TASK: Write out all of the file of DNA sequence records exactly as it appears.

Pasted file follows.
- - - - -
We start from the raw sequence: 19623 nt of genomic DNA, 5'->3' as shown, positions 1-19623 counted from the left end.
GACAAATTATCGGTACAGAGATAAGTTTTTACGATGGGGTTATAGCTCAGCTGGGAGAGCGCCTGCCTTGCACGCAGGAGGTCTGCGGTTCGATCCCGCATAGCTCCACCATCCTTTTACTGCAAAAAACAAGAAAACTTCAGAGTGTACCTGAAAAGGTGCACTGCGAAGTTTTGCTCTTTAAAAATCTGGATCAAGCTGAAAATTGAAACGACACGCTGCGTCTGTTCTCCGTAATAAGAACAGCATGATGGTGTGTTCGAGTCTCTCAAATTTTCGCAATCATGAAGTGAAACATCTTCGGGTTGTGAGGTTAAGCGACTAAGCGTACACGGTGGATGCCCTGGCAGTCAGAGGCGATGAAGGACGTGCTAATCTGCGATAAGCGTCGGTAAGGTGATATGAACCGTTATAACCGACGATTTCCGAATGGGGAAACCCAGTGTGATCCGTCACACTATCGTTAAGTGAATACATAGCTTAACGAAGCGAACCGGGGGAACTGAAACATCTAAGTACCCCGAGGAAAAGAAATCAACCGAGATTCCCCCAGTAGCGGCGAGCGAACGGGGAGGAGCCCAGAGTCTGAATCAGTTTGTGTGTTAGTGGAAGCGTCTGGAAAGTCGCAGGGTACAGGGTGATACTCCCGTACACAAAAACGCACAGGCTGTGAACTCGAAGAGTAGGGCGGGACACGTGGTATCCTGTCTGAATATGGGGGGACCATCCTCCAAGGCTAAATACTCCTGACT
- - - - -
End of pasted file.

We start from the raw sequence: 19623 nt of genomic DNA, 5'->3' as shown, positions 1-19623 counted from the left end.
GACAAATTATCGGTACAGAGATAAGTTTTTACGATGGGGTTATAGCTCAGCTGGGAGAGCGCCTGCCTTGCACGCAGGAGGTCTGCGGTTCGATCCCGCATAGCTCCACCATCCTTTTACTGCAAAAAACAAGAAAACTTCAGAGTGTACCTGAAAAGGTGCACTGCGAAGTTTTGCTCTTTAAAAATCTGGATCAAGCTGAAAATTGAAACGACACGCTGCGTCTGTTCTCCGTAATAAGAACAGCATGATGGTGTGTTCGAGTCTCTCAAATTTTCGCAATCATGAAGTGAAACATCTTCGGGTTGTGAGGTTAAGCGACTAAGCGTACACGGTGGATGCCCTGGCAGTCAGAGGCGATGAAGGACGTGCTAATCTGCGATAAGCGTCGGTAAGGTGATATGAACCGTTATAACCGACGATTTCCGAATGGGGAAACCCAGTGTGATCCGTCACACTATCGTTAAGTGAATACATAGCTTAACGAAGCGAACCGGGGGAACTGAAACATCTAAGTACCCCGAGGAAAAGAAATCAACCGAGATTCCCCCAGTAGCGGCGAGCGAACGGGGAGGAGCCCAGAGTCTGAATCAGTTTGTGTGTTAGTGGAAGCGTCTGGAAAGTCGCAGGGTACAGGGTGATACTCCCGTACACAAAAACGCACAGGCTGTGAACTCGAAGAGTAGGGCGGGACACGTGGTATCCTGTCTGAATATGGGGGGACCATCCTCCAAGGCTAAATACTCCTGACT